Financial Declarations: What They Are Used for in Family Law and How Do I Complete Them?
Financial declarations are among the most essential documents filed in court for divorce and other cases related to family law. They give the court a general outlook on both parties’ income, expenses, and financial capabilities. From the sworn financial declarations, the court can assess each party’s credibility, lifestyles, and spending behaviors, allowing educated decisions regarding financial obligations for divorcing couples or other individuals in family court.
Court Orders Based on Financial Declarations
It is most often that financial declarations are filed during divorce cases. The client, with the help of a Seattle divorce attorney, drafts the declaration. While the client needs to be very honest and upfront with his financial declaration, a seasoned divorce lawyer can help the client present the information properly and ensure that all important details are before the court. The financial declaration is primarily used by the court to settle disputes involving:
- Child Support
- Spousal Maintenance
- Attorney Fees and Costs
Since many court orders will be based on the financial declarations from both parties, it is crucial to find a credible divorce lawyer in Seattle that you can to help you draft a financial declaration that is both accurate and presented in a favorable light.
Why is it Important to be Very Honest with Your Financial Declaration
We cannot emphasize enough how important it is to file a financial declaration that is true to the last line. It is because financial declarations are sworn under penalty of perjury, which entails that any falsified statement in the declaration is punishable by the law. For reference, first-degree perjury is classified as a Class B felony in Washington state and is punishable by up to 10 years of imprisonment and/or a fine of $20,000 maximum.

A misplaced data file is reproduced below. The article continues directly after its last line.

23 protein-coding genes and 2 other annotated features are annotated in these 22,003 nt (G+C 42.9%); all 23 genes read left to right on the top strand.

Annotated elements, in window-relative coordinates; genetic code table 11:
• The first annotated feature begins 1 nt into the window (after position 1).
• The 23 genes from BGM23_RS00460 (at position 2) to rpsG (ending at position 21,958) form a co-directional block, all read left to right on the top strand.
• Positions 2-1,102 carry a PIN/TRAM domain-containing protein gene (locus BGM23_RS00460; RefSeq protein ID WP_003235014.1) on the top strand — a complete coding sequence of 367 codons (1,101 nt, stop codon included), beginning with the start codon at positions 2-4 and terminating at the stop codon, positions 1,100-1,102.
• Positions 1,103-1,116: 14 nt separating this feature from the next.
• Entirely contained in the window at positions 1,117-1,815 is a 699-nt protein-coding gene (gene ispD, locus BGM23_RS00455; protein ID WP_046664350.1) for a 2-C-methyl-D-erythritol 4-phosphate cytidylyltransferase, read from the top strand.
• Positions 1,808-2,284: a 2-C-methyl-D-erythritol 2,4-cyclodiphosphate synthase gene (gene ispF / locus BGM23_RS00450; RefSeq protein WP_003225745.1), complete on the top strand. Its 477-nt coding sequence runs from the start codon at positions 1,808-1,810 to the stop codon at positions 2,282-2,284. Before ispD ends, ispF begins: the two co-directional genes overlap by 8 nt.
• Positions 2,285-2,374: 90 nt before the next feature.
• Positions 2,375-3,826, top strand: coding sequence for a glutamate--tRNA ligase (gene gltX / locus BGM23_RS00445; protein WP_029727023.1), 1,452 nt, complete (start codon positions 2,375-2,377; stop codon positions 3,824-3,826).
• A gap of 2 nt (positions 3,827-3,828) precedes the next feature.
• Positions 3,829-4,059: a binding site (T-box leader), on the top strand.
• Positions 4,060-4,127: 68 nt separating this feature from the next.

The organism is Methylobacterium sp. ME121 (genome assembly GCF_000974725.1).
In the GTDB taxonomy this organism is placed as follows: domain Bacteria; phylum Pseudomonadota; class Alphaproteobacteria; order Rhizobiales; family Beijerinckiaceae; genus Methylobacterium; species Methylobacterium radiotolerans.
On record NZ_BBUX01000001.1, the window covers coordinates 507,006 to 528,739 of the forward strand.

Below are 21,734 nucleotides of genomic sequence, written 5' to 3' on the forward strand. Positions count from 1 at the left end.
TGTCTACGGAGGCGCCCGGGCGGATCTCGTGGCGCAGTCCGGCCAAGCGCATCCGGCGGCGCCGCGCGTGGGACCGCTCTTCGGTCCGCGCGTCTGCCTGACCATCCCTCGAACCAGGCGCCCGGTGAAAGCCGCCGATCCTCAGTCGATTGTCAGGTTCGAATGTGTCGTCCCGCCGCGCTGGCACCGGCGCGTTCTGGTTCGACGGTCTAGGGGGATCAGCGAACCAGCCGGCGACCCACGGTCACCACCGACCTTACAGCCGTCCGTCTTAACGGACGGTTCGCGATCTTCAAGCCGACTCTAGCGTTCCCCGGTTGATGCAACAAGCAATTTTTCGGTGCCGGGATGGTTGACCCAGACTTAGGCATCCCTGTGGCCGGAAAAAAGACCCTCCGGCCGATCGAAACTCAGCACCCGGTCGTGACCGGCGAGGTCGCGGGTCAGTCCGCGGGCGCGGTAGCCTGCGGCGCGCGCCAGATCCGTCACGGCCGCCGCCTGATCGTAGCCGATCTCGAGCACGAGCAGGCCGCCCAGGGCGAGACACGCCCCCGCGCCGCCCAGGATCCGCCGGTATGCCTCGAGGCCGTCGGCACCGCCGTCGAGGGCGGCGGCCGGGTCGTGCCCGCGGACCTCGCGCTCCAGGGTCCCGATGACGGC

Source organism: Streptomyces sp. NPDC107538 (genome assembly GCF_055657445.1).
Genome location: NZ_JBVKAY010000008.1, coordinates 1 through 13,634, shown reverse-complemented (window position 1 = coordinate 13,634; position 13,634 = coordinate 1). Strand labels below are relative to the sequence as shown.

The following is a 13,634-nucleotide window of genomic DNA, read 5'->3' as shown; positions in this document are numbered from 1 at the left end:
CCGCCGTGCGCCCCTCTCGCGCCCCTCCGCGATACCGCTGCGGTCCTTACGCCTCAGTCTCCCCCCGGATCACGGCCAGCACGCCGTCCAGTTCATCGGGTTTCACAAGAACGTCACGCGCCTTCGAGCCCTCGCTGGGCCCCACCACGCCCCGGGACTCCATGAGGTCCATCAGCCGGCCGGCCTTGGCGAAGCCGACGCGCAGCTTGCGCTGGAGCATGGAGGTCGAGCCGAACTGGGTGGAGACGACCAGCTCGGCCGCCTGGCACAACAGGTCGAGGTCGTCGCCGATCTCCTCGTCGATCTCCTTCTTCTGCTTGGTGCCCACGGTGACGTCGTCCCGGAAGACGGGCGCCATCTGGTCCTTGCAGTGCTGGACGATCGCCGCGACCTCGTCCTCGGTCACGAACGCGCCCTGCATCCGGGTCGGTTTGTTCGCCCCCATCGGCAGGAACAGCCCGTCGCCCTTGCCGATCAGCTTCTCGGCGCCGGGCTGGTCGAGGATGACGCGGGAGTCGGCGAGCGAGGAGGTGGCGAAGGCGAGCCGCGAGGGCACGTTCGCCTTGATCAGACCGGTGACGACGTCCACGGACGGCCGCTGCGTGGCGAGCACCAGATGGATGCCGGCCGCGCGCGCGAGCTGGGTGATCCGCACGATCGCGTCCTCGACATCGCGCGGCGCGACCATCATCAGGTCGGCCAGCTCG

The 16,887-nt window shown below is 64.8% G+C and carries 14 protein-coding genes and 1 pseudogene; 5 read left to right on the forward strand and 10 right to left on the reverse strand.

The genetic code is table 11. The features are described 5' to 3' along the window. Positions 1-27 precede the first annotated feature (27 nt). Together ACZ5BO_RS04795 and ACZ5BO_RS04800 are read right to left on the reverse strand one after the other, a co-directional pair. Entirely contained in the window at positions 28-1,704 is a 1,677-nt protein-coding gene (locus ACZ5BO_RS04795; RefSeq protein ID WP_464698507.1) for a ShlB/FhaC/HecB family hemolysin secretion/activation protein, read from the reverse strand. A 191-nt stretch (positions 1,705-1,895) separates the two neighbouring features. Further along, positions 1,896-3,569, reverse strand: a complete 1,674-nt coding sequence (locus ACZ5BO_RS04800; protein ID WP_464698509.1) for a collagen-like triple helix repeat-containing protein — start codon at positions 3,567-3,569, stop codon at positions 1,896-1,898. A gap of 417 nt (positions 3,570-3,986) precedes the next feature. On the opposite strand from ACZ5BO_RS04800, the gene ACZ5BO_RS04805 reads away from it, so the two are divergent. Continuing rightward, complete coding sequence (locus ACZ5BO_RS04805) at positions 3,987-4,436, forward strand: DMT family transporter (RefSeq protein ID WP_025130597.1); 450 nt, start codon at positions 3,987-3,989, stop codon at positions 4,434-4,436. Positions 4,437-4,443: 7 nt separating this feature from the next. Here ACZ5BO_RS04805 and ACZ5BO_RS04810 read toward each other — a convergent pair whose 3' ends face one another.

Apart from the legal consequences, declaring a materially false statement that will affect the court judgment has its moral accountability. For instance, falsifying financial information just to ensure child custody can jeopardize the future of your own child.
Lastly, you do not want to lose credibility with the court. If you are caught in a lie or misrepresentation the court is not going to believe the rest of the statements in your documents. This can lead to one sided rulings that can impact you for months or even years for more permanent orders.
Keeping Your Personal Information Private
Since the financial declaration must be based on your provable financial records, you must enclose necessary financial documents to support your claims. Some of these documents include:
- Pay stubs for the past six months
- Statements for any bank, savings or investment account for the past six months
- Last two years’ tax returns including W-2s or 1099’s for self-employed
- Credit card statements and other loan or other statements of debt for the past six months
These documents contain sensitive confidential information and should be protected from public access. For this reason, the court provides Sealed Cover Sheets for filing the supporting documents provided with a financial declaration. A Sealed Cover Sheet will protect your information from public access and alert the clerk to seal the submission. You may also redact information such as account numbers to further protect your data privacy. However, you will still need to give the other party a copy of the declaration and documentation as you would with other documents filed in the case.
The Importance of the First Draft
Most family law firms in Washington state will ask you to create a first draft of your financial declaration. This is so that your divorce attorney can review your declaration and advise you on how you can better present your position and disclose all important accounts. Most of the things that will be included in your first draft can be found on your pay stub, statement for bank accounts and other financial documents. Meanwhile, you may also want to include your monthly spending and other financial information to give your divorce attorney more references.
Filing Your Financial Declaration